This Week in Kink, October 14, 2017

There’s been a lot going on in the world of long-distance interactive sex toys recently. No-one is really sure what will happen when the so-called “teledildonics patent” expires next year, lifting many of the restrictions that have prevented sex tech startups from entering the market. Other patents are still being granted. A few weeks ago Lovense, which makes a range of interactive sex toys, received rights to a patent that covers the use of tip-controlled vibrators during interactive webcam shows. By “tip-controlled”, I don’t mean that it controls the tip of the toy. Your tip to the cam performer controls the vibrator’s intensity. Ka-ching.

It’s technology, and of course if you build it, someone will try to hack it. Bluetooth Low Energy (BLE) is the go-to protocol for “smart” sex toys, and there’s a new threat — “screwdriving” (analogous to “wardriving”). Apparently, it’s not too hard to detect and compromise the sex toys of strangers on the street. On the same topic, The Guardian wants to know: Is drive-by sex toy hacking a wake-up call for Britain’s internet security?

Whether or not porn addiction is a serious problem is always a trending topic. Does it drain your libido or rev you up? And, how much is too much? A couple of weeks ago, Rolling Stone stirred up the subject yet again, with their article Is Internet Porn Making Young Men Impotent? It featured interviews with men who tell personal stories of how they think porn has desensitised them, and talks to medical experts who are skeptical. Michael Shelton MS, LPC weighed in this week in Psychology Today. His conclusion? You can diagnose yourself, but professionals can’t.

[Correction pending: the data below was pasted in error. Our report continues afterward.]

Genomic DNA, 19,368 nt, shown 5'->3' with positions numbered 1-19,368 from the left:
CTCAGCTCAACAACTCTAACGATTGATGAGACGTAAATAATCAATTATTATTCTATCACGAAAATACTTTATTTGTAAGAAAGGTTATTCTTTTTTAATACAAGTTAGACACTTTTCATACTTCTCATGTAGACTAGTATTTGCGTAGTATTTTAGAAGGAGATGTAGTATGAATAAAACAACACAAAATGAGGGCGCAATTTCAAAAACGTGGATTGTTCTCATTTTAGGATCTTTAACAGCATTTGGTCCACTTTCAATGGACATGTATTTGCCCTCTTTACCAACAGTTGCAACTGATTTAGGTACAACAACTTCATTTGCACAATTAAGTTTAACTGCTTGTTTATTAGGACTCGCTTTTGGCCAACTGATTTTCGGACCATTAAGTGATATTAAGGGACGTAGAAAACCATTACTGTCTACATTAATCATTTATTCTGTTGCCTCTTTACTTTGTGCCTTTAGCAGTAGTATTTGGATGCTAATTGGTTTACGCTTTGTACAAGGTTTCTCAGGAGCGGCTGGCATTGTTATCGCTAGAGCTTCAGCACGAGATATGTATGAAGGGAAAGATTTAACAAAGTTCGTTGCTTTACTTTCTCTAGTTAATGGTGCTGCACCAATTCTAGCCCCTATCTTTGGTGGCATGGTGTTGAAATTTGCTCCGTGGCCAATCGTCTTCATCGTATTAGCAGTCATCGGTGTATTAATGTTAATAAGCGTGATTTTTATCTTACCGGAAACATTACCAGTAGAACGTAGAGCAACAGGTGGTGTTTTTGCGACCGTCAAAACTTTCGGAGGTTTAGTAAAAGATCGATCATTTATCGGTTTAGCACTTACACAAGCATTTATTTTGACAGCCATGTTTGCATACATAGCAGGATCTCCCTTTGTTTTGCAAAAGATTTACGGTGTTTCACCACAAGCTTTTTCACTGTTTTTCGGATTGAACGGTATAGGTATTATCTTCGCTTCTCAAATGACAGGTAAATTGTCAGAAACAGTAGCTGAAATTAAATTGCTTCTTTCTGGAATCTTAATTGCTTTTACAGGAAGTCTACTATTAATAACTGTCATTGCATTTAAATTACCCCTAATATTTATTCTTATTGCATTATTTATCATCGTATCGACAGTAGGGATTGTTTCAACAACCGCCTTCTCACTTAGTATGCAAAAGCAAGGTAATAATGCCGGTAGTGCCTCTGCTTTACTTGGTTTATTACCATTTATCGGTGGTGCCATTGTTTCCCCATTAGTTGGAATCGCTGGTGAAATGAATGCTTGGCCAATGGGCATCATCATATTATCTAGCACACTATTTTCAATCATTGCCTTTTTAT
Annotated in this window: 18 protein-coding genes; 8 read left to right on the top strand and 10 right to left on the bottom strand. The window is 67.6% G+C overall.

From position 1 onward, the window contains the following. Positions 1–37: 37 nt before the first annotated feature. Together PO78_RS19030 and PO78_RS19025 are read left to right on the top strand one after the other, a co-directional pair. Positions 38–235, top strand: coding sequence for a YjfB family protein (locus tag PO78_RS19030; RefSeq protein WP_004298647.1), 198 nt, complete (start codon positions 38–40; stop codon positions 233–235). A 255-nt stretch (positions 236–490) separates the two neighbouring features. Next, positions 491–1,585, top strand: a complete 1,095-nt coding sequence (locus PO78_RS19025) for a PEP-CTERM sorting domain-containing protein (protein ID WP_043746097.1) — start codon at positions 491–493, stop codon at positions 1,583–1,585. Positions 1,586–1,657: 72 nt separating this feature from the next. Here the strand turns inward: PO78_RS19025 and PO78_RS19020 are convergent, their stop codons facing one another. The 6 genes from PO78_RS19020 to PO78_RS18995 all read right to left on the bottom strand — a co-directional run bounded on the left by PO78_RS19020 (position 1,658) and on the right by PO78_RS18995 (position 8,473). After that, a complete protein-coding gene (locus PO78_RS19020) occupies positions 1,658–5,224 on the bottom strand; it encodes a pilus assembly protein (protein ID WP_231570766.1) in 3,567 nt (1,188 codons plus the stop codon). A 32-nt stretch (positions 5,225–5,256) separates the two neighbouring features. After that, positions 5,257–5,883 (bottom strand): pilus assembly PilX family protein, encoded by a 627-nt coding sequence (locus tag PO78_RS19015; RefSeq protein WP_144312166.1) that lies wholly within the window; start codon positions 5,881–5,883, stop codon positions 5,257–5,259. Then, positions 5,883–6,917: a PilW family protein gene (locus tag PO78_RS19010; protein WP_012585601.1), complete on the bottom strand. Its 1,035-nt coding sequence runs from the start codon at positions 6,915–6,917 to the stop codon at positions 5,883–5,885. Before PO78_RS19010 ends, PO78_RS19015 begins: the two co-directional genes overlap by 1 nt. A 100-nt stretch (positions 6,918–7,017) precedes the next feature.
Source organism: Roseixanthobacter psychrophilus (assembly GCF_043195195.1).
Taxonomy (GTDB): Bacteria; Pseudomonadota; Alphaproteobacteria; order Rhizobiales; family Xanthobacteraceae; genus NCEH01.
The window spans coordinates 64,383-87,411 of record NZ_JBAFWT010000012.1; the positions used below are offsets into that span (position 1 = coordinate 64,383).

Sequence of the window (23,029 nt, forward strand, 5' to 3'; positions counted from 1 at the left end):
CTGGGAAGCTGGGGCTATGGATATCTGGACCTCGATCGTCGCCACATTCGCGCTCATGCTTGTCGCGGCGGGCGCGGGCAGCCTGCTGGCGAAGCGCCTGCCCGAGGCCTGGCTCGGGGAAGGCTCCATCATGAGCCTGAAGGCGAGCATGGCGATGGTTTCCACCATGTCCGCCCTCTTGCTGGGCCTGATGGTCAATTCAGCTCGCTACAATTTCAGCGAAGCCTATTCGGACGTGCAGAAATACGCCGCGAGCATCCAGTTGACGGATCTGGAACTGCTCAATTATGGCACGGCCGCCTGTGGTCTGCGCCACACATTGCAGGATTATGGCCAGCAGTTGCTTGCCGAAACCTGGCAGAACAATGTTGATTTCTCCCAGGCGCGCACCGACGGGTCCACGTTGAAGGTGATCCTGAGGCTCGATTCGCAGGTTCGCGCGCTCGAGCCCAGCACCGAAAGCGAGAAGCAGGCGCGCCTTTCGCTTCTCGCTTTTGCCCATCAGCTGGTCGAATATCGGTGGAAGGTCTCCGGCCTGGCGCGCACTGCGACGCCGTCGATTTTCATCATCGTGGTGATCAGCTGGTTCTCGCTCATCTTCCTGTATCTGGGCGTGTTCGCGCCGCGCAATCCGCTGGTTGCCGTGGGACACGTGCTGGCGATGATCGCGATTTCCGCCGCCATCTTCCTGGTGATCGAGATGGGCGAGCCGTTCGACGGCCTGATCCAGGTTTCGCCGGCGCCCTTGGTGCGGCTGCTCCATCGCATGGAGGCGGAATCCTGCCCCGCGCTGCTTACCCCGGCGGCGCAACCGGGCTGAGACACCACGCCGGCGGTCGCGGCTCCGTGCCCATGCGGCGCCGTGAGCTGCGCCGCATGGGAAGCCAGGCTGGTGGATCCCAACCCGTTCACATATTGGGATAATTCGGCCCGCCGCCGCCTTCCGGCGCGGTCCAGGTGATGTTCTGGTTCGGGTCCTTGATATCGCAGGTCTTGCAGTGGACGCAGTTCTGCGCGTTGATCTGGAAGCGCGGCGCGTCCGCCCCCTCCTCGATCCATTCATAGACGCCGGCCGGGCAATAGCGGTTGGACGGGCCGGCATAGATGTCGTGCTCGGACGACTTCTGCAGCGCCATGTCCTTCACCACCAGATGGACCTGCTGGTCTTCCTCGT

One potential danger of watching porn that has turned out to be very real is clicking a bad link and downloading malware. Newsweek’s PornHub Hijacked by Hackers in Massive Malware Campaign reports that hackers have been targeting adult website PornHub for more than a year already, with what’s referred to as “malvertising campaigns”. The hackers place ads next to videos, and users who click on them are prompted to download software updates. PornHub is the 20th most-visited website in the US (and 37th most popular in the world) according to rankings site Alexa, so they’re all over the problem of trying to keep out bad players, but experts say it’s pretty much impossible to avoid defenses being breached periodically, so users should always keep their own threat detection controls up to date.

No doubt you’ll be reading a lot about William Moulton Marston and his wife Elizabeth’s relationship(s) this week, with the release of Professor Marston and the Wonder Women on October 13. The Washington Post calls the film “quietly radical”. But is it accurately depicted? Was the relationship polyamorous, did they all sleep together, and just how kinky was it? Psychology Today’s “The True Story” of Wonder Woman’s Marston Ménage à Trois says we’ll never really know, and quotes the director, Angela Robinson, calling it “an interpretation of the story”. In Vancouver, a cinema full of polyamorous people took in an advance screening, and Polyamory in the News has an account of that and much more.

It’s already October (time flies when you’re having fun), so we’re starting to see “Best of 2017” lists. Glamour magazine just published the results of their first Glamour’s Sex Toy Awards, with their “experts’ picks for the best vibrators, accessories and more”. Check if your favourites are in there, and compare them with Women’s Health’s 7 Best Sex Toys of All Time.